O, Alma Mater


By Anne-Marie Maginnis

It all started one quiet Tuesday morning. I’d dropped my daughter off at preschool, and the baby was sleeping. The dishes washed, I settled down with a cup of coffee to check my email. Upon seeing a Princeton Alumni Survey in my inbox, I felt the warm glow of affection that always flows over me when I see the name of my university. Since I can’t donate large sums of money to Princeton, I thought, the least I can do is fill out the survey.

Soon I was clicking my way through questions about whether I’d published any articles in journals (no), participated in any political campaigns (no), gotten a graduate degree (no), spent time traveling (no). By this time, my chipper spirit was beginning to dampen, but I pressed on. Donated time to service (no), started my own business (no), current salary range ($0). Only one question on the whole survey applied to me: Do you have children? (Yes).

As I sent off the survey and sat back, I felt suddenly disappointed—and disappointing. According to the survey, which was in fact comprehensive and sensitive to a broad range of life choices, I was either dead or sitting in a zombie-like stupor in front of the TV, stuffing my face with Cheetos.

I knew my life as a stay-at-home mom was incredibly demanding, creative, and meaningful—not a narrow niche occupation, but a very real option for half of every class graduating from Princeton. And yet, my path was not even on this survey’s radar as a life choice. How was this possible?

As it turns out, a sizeable debate is raging regarding the growing numbers of Ivy League graduates choosing to stay home and raise their children. Several recent articles have questioned the value of this choice. One such thought-provoking piece was written by Kelly Goff of the U.K. Guardian, entitled “Female Ivy League Graduates Have a Duty to Stay in the Workforce.” In it she argues,

Any Harvard Law School degree obtained by a woman who then chooses not to use it in any sort of professional capacity throughout most of her life is a wasted opportunity. That degree could have gone to a woman who does want to spend her entire life using it to advance the cause of women—or others in need of advancement—not simply advancing the lives of her own family at home, which is a noble cause, but not one requiring an elite degree.

This type of thinking is regressive for women for many reasons. First, while I agree that “to whom much is given, much is expected in return,” to state that “advancing the lives of her own family at home . . . does not require an elite degree” completely overlooks the value of that degree to the woman herself.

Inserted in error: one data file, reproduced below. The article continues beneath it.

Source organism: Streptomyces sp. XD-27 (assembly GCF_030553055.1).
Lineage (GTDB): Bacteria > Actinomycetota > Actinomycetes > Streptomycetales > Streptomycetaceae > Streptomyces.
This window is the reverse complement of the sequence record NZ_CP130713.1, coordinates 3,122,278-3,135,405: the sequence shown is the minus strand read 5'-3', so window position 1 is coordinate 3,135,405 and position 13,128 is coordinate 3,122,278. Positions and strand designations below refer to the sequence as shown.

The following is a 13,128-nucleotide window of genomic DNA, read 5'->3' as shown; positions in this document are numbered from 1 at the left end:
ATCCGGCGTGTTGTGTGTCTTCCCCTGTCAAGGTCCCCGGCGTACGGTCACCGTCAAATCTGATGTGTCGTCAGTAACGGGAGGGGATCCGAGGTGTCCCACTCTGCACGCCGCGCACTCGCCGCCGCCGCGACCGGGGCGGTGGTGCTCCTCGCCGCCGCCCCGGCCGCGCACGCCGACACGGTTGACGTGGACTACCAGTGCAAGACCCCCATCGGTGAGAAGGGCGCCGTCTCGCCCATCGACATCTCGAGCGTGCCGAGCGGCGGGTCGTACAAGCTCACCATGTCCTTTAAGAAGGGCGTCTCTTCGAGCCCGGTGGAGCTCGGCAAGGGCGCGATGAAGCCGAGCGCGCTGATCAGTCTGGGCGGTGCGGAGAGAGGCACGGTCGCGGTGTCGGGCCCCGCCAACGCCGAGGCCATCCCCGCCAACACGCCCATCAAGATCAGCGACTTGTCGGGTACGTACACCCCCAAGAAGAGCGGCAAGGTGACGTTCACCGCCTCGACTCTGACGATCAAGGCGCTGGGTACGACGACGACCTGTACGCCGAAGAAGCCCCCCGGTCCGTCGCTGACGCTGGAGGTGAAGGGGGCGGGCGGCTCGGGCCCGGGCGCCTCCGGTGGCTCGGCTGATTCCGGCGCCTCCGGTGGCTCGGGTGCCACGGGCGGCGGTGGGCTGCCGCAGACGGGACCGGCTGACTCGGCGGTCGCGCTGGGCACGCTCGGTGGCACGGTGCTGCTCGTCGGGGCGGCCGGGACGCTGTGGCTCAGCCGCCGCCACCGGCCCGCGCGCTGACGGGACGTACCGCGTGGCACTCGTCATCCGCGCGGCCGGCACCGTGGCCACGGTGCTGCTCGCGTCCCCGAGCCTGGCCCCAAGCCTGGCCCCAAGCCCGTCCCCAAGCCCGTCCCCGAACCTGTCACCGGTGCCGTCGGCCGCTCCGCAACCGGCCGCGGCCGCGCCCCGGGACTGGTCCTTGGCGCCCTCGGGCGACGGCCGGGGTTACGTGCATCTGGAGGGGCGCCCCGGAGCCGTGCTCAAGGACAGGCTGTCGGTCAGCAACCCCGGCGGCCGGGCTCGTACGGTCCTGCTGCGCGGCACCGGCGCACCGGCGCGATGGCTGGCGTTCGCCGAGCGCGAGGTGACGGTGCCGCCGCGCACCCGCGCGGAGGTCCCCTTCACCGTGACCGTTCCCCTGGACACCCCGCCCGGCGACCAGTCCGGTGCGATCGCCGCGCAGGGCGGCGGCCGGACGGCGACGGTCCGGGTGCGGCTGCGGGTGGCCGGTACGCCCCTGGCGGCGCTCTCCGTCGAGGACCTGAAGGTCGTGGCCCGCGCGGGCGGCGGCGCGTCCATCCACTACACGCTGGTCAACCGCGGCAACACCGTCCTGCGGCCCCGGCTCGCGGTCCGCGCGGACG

If a woman at home doesn’t need an elite degree, as Goff argues, one wonders, does she need a college degree? A high-school degree? At what point is a woman not worth educating at all?

This perspective completely disregards the inherent worthiness of educating a human mind to know the world, to think independently, to judge accurately, and to live confidently. For these reasons alone, an elite education should be available to the best and brightest minds. To concede Goff’s point would be to reverse hundreds of years of progress in women’s rights.

Second, at the purely pragmatic level, insisting that elite degrees are pointless for women who want to stay home with their children overlooks the fact that many stay-at-home mothers resume their careers after their children are in school. In fact, this may be a more appealing solution than the insane juggling act of work and family that is normal life for many working mothers.

Princeton professor Anne-Marie Slaughter touched on this issue in last year’s much discussed Atlantic article, “Why Women Still Can’t Have It All.” Slaughter explains how she was forced to re-examine her long-held belief that women can do it all—in other words, reach the top of any professional field without sacrificing their role as a committed parent. When she took a sabbatical to spend two years in her dream job in the Obama administration, she experienced for the first time what it was to work outside the relatively flexible schedule of a university professor:

The minute I found myself in a job that is typical for the vast majority of working women (and men), working long hours on someone else’s schedule, I could no longer be both the parent and the professional I wanted to be. . . . I realized what should have perhaps been obvious: Having it all, at least for me, depended almost entirely on what type of job I had. The flip side is the harder truth: Having it all was not possible in many types of jobs, including high government office—at least not for very long.

Slaughter admits that there is no easy solution. Addressing mothers who choose to stay at home before embarking on a career, she points out that they do so at a cost. They give up momentum and forgo building a résumé optimal for competing in the workforce when they do re-enter it. Nonetheless, it appears that a growing number of women are choosing to sacrifice maximum career potential in order to stay home with their families. This does not mean they will never re-enter the workforce, but these women see something of equal or greater value in staying home to raise their children.